National Weather Service upgrades forecasting tools
New computer system in place across country
July 28, 1999
STERLING, Virginia (CNN) -- Meteorologists say the nation is safer now that the National Weather Service has installed a new high-tech computer system at 152 locations around the country.
The $4.5 billion system promises to deliver faster, more accurate forecasts of dangerous weather conditions by combining Doppler radar, satellite imagery, ground station weather data and computer-generated numerical forecasts on one computer screen instead of multiple terminals.
"The ability to map, let's say, where the highest concentration of lightning strikes are with the developing updraft of a thunderstorm is incredibly important," said Steven Zubrick, a meteorologist at the NWS office near Washington-Dulles International Airport.
The Advanced Weather Interactive Processing System (AWIPS) replaces the 1970s technology that has been in use until now, and is the crown jewel in the agency's long-running modernization project.
The overhaul also includes 311 automatic weather observing systems, 120 new Doppler radars and three modern weather satellites, as well as retraining of the forecasting staff.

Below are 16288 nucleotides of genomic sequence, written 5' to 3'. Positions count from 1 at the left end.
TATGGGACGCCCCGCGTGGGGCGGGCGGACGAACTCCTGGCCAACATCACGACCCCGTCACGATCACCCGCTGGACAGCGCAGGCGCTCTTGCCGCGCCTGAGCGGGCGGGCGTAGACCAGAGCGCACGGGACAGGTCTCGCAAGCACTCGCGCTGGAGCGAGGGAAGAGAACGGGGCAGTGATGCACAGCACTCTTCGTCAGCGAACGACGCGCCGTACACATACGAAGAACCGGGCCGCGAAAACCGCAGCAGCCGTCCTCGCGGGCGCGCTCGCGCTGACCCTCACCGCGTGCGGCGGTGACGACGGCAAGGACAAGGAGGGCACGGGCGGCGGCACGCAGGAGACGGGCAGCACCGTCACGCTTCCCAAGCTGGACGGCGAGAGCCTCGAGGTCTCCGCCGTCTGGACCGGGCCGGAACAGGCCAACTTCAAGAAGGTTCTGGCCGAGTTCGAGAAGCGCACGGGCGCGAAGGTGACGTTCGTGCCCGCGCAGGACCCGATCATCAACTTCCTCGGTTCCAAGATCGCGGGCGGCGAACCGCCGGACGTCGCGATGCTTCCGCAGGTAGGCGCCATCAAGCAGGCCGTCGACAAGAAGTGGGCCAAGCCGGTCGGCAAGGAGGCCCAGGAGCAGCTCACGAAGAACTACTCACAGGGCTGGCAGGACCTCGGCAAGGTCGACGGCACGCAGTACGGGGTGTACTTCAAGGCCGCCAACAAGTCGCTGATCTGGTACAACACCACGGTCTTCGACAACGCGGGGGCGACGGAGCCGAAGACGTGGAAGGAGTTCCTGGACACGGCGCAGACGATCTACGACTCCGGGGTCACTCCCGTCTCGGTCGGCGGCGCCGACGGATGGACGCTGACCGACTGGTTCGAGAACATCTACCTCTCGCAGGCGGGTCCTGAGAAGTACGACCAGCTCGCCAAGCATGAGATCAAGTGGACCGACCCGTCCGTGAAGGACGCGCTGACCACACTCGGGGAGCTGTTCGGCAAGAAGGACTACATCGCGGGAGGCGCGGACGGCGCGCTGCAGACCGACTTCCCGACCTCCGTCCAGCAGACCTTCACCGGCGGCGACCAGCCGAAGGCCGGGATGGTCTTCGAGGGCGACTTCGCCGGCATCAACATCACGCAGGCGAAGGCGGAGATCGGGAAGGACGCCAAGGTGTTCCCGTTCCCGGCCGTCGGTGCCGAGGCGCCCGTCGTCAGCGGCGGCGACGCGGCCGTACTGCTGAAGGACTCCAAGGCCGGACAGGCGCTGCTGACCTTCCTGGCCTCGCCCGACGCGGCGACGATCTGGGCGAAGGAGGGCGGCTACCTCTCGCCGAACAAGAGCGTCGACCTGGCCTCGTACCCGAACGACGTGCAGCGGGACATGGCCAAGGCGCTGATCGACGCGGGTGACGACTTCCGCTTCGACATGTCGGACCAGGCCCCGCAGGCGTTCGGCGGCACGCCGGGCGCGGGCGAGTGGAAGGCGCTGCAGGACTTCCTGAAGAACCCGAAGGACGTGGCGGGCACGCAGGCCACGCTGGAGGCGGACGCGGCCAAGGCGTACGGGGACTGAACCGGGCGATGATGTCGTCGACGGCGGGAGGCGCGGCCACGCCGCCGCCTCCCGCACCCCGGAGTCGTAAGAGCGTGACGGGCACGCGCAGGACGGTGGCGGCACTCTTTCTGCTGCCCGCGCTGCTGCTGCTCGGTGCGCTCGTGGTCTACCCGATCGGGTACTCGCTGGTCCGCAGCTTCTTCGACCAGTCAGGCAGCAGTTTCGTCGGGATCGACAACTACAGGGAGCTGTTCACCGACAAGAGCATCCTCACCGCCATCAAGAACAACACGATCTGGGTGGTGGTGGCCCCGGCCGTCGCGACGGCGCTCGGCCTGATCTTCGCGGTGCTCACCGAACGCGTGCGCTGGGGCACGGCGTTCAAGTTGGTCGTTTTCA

The goal, director John Kelly said, is "to turn your Weather Service into America's no-surprise weather service" and to give people more time to get out of the way of dangerous weather.
But, he warns, many lives are lost because people ignore official warnings.
"The relationship between lives saved and lead times is less a question of lead time and more a question of whether citizens heed the warnings," Kelly said.
"We've got documented examples of where we've had an hour-plus lead time on a flash flood warning ... and citizens have driven around the barriers and into the flooding stream," Kelly recounted at a news conference.
Forecaster Zubrick thinks the improved forecasting ability of the new AWIPS system will help that problem.
"You have to have trust in people who do forecasts or it doesn't work," he said. "If you say there's going to be a severe storm -- and it doesn't happen -- they lose interest and they think you've cried wolf.
"If we can improve on that, people may think twice before driving around the barriers and into the streams," he said.
Producer Ted Barrett contributed to this report.
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